Hopi Tribe sues Arizona water agency to enforce power contract:  “Despairing over the impending loss of hundreds of jobs and 85 percent of its governmental revenue, the Hopi Tribe recently sued the Central Arizona Water Conservation District (CAWCD) for not honoring its contract to purchase power from the Navajo Generating Station until it pays back the federal loan used to build the station and construct the 336 mile-long Central Arizona Project (CAP) canal. The tribe relies on royalties from the coal sold to the plant to generate income and jobs.  The water agency wants out of the contract in order to purchase cheaper power from other sources. CAWCD operates the Central Arizona Project, which provides 1.5 million acre-feet of Colorado River water to a variety of customers throughout the state and the water agency uses power from the plant to run the pumps that deliver water from the Colorado River to reservoirs and water users. … ”  Read more from Water Deeply here:  Hopi Tribe sues Arizona water agency to enforce power contract

Climate Change Means A Hotter, Drier Future In The Colorado River Headwaters, Study Says: “The effects of climate change are already being felt at the headwaters of the West’s most important river system, according to a study released earlier this year.  The Rocky Mountain Climate Organization compiled the latest science on climate change in the Colorado River headwaters in a report titled Climate Change in the Headwater: Water and Snow Impacts (PDF), presented to the Northwest Colorado Council of Governments in February. ... ”  Read more from KUNC here:  Climate Change Means A Hotter, Drier Future In The Colorado River Headwaters, Study Says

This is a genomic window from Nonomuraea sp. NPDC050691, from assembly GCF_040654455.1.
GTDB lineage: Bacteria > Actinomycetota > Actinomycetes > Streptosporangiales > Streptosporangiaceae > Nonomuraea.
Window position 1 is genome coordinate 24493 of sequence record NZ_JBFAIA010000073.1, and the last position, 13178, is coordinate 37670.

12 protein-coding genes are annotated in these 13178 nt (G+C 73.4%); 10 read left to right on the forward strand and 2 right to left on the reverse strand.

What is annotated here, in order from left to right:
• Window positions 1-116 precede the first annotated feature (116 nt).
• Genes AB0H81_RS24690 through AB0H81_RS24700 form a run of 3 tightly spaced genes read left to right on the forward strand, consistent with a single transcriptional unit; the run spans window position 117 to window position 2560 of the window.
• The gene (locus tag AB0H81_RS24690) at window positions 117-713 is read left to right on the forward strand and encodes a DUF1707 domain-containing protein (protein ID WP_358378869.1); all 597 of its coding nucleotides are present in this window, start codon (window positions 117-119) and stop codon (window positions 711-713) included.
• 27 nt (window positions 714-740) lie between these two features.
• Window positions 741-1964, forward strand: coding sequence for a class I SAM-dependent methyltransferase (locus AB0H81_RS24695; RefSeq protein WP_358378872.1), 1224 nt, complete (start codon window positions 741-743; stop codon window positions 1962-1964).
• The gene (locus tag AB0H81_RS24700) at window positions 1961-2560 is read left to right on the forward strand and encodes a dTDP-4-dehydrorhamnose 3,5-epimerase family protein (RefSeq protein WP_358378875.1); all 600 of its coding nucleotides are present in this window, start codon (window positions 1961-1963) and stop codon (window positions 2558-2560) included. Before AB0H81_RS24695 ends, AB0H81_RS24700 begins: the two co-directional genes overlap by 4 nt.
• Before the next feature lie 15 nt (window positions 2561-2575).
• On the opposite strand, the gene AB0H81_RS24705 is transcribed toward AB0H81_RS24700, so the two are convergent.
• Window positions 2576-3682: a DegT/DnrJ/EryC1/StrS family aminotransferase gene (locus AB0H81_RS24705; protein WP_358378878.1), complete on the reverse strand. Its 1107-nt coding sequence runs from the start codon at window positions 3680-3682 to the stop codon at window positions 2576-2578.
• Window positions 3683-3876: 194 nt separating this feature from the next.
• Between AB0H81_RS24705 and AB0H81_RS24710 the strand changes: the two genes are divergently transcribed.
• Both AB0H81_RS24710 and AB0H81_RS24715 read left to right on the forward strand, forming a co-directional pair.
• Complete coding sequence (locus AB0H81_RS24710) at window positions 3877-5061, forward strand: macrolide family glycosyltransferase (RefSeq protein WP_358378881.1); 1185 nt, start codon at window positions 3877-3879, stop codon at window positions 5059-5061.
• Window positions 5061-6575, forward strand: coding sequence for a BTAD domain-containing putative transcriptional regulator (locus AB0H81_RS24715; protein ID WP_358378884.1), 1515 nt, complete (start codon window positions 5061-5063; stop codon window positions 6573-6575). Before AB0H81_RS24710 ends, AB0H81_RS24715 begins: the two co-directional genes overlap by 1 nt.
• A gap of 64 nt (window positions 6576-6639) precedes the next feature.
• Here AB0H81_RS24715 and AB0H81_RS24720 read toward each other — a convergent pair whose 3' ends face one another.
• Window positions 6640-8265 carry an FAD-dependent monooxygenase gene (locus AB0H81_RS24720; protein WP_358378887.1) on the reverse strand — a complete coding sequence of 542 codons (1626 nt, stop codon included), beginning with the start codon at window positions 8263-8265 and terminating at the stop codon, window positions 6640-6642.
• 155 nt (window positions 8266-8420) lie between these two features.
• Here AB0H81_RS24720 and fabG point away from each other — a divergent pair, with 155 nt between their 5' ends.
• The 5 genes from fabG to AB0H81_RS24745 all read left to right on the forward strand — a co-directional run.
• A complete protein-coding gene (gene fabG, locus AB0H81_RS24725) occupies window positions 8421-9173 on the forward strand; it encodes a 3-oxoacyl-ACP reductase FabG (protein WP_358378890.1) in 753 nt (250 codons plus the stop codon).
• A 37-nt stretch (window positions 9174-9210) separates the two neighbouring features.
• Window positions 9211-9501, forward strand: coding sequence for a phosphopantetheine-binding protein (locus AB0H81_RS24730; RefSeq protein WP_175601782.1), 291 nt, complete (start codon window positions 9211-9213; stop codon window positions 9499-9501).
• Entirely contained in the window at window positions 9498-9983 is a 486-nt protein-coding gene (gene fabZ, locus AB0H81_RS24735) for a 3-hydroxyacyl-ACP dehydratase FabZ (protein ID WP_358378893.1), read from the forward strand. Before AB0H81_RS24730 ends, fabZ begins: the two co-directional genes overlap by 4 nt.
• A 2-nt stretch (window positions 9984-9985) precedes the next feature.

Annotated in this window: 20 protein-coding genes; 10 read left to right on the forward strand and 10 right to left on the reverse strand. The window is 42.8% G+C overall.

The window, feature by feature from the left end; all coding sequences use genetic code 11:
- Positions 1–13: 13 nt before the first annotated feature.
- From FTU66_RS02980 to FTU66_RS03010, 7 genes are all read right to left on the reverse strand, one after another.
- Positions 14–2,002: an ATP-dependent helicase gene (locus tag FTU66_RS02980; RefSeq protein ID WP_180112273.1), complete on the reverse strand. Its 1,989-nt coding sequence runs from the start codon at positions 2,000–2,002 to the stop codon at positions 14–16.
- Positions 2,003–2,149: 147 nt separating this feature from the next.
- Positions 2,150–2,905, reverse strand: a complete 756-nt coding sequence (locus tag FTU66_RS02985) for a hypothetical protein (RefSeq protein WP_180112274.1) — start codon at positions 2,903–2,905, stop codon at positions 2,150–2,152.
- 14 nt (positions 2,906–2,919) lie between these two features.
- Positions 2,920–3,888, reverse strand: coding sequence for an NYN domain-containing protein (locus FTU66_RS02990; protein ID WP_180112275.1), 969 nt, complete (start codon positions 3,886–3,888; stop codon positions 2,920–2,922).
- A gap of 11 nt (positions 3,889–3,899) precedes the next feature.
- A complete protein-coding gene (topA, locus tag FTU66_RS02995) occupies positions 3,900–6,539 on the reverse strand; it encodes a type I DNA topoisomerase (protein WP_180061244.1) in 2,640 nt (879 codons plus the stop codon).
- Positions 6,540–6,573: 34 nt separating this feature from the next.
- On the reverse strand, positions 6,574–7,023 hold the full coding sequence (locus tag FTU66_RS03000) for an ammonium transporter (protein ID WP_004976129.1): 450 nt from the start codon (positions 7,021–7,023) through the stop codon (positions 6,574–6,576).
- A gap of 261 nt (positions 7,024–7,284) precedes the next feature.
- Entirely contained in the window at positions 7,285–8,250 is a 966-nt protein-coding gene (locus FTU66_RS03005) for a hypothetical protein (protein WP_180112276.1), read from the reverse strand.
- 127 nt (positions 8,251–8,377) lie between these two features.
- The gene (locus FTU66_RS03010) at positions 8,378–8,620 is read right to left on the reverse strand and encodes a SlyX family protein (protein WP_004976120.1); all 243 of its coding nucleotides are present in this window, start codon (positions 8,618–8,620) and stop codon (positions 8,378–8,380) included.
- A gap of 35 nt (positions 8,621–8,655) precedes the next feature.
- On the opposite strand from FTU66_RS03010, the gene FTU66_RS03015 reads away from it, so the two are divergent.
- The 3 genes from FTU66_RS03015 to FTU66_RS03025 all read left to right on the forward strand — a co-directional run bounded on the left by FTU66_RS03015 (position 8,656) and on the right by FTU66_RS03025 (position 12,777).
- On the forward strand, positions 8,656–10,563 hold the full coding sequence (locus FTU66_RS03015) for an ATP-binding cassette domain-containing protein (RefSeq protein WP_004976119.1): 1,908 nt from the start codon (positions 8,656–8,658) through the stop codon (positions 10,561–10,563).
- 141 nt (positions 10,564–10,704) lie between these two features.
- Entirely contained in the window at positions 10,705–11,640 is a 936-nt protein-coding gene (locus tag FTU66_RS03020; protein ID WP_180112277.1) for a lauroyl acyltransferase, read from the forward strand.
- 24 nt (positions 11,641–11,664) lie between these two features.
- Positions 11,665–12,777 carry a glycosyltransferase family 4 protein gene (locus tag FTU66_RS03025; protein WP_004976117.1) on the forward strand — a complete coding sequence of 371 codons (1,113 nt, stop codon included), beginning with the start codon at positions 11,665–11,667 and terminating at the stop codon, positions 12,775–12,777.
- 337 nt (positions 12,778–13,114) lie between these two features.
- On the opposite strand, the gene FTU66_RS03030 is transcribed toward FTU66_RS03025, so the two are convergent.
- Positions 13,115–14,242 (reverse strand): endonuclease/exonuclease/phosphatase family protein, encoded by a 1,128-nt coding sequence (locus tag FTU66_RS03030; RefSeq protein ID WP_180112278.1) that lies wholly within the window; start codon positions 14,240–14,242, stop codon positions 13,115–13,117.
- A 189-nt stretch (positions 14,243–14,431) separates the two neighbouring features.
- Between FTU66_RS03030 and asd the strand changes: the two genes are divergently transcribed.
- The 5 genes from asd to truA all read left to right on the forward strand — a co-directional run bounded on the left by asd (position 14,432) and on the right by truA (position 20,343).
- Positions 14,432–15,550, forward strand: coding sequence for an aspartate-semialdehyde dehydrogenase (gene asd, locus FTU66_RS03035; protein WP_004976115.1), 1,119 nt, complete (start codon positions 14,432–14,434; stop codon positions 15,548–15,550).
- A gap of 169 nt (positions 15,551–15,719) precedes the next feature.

Also on Maven’s Notebook today …

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About the Daily Digest: The Daily Digest is a collection of selected news articles, commentaries and editorials appearing in the mainstream press. Items are generally selected to follow the focus of the Notebook blog. The Daily Digest is published every weekday with a weekend edition posting on Sundays.